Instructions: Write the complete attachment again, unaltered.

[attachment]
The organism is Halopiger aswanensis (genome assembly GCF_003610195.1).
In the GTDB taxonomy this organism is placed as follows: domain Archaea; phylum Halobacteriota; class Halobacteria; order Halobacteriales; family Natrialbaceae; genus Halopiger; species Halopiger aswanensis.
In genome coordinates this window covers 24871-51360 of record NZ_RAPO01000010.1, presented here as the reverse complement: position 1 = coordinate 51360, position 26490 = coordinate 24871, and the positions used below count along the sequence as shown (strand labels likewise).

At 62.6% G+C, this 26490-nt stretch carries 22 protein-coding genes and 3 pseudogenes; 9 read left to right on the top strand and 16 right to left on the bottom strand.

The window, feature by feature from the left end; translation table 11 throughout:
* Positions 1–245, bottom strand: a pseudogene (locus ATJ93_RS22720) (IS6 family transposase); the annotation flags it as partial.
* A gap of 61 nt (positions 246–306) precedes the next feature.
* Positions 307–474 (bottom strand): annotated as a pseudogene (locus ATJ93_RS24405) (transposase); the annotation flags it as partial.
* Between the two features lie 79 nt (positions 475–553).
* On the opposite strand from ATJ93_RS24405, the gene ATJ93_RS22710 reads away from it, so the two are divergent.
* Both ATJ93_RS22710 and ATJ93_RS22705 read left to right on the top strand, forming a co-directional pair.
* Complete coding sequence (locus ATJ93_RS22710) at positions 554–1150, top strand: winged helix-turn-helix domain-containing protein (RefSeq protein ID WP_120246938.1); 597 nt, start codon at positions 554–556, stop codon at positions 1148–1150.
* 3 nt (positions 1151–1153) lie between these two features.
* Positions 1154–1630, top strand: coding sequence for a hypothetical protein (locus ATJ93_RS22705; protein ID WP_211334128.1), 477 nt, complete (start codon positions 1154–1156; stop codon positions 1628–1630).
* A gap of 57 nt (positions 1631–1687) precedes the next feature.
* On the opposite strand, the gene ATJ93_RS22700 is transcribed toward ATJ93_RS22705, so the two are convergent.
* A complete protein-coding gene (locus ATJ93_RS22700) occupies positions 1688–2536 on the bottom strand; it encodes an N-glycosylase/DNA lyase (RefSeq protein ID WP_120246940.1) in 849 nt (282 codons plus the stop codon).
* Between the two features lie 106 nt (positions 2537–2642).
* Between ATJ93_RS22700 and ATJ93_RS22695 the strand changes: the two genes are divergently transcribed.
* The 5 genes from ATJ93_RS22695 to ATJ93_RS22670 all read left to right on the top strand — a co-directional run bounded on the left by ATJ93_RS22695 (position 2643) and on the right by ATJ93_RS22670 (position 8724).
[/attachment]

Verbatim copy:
The organism is Halopiger aswanensis (genome assembly GCF_003610195.1).
In the GTDB taxonomy this organism is placed as follows: domain Archaea; phylum Halobacteriota; class Halobacteria; order Halobacteriales; family Natrialbaceae; genus Halopiger; species Halopiger aswanensis.
In genome coordinates this window covers 24871-51360 of record NZ_RAPO01000010.1, presented here as the reverse complement: position 1 = coordinate 51360, position 26490 = coordinate 24871, and the positions used below count along the sequence as shown (strand labels likewise).

At 62.6% G+C, this 26490-nt stretch carries 22 protein-coding genes and 3 pseudogenes; 9 read left to right on the top strand and 16 right to left on the bottom strand.

The window, feature by feature from the left end; translation table 11 throughout:
* Positions 1–245, bottom strand: a pseudogene (locus ATJ93_RS22720) (IS6 family transposase); the annotation flags it as partial.
* A gap of 61 nt (positions 246–306) precedes the next feature.
* Positions 307–474 (bottom strand): annotated as a pseudogene (locus ATJ93_RS24405) (transposase); the annotation flags it as partial.
* Between the two features lie 79 nt (positions 475–553).
* On the opposite strand from ATJ93_RS24405, the gene ATJ93_RS22710 reads away from it, so the two are divergent.
* Both ATJ93_RS22710 and ATJ93_RS22705 read left to right on the top strand, forming a co-directional pair.
* Complete coding sequence (locus ATJ93_RS22710) at positions 554–1150, top strand: winged helix-turn-helix domain-containing protein (RefSeq protein ID WP_120246938.1); 597 nt, start codon at positions 554–556, stop codon at positions 1148–1150.
* 3 nt (positions 1151–1153) lie between these two features.
* Positions 1154–1630, top strand: coding sequence for a hypothetical protein (locus ATJ93_RS22705; protein ID WP_211334128.1), 477 nt, complete (start codon positions 1154–1156; stop codon positions 1628–1630).
* A gap of 57 nt (positions 1631–1687) precedes the next feature.
* On the opposite strand, the gene ATJ93_RS22700 is transcribed toward ATJ93_RS22705, so the two are convergent.
* A complete protein-coding gene (locus ATJ93_RS22700) occupies positions 1688–2536 on the bottom strand; it encodes an N-glycosylase/DNA lyase (RefSeq protein ID WP_120246940.1) in 849 nt (282 codons plus the stop codon).
* Between the two features lie 106 nt (positions 2537–2642).
* Between ATJ93_RS22700 and ATJ93_RS22695 the strand changes: the two genes are divergently transcribed.
* The 5 genes from ATJ93_RS22695 to ATJ93_RS22670 all read left to right on the top strand — a co-directional run bounded on the left by ATJ93_RS22695 (position 2643) and on the right by ATJ93_RS22670 (position 8724).